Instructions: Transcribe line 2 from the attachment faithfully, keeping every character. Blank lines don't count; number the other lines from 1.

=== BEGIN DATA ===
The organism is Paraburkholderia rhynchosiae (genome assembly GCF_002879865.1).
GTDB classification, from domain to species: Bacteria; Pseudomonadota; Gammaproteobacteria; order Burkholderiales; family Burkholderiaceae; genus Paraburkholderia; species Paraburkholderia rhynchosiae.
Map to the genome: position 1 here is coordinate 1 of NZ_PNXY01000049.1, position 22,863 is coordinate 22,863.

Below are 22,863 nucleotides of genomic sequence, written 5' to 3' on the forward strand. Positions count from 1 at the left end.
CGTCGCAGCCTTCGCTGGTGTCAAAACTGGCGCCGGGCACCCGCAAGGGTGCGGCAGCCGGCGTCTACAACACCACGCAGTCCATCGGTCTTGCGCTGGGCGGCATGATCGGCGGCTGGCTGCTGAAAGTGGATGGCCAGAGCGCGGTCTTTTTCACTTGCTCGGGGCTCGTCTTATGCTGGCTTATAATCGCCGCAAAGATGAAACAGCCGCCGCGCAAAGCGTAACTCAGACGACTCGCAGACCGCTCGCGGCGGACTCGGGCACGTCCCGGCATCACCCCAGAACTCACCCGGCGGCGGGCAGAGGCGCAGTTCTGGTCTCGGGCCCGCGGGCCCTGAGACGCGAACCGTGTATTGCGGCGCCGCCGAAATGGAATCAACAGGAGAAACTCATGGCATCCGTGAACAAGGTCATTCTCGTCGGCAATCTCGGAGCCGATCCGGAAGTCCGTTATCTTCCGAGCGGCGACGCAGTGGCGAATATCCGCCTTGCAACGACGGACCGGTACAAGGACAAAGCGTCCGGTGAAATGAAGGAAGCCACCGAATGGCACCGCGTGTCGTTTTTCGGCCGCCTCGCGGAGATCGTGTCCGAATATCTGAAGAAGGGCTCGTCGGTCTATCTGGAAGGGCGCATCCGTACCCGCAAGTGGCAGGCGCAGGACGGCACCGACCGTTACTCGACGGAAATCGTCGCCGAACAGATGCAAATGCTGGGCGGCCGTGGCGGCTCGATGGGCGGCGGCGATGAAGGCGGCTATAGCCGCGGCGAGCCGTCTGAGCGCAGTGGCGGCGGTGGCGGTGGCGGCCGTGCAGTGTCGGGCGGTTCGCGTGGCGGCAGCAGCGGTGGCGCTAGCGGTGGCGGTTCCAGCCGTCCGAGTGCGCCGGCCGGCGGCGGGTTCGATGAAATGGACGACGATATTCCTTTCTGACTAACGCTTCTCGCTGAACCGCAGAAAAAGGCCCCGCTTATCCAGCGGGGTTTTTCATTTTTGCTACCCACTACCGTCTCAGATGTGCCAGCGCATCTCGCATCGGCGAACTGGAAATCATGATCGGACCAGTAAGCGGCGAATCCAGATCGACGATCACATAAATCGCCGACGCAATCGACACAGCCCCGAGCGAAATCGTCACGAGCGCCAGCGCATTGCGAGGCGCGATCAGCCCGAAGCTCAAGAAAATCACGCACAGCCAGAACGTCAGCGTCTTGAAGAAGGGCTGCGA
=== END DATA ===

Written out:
GTDB classification, from domain to species: Bacteria; Pseudomonadota; Gammaproteobacteria; order Burkholderiales; family Burkholderiaceae; genus Paraburkholderia; species Paraburkholderia rhynchosiae.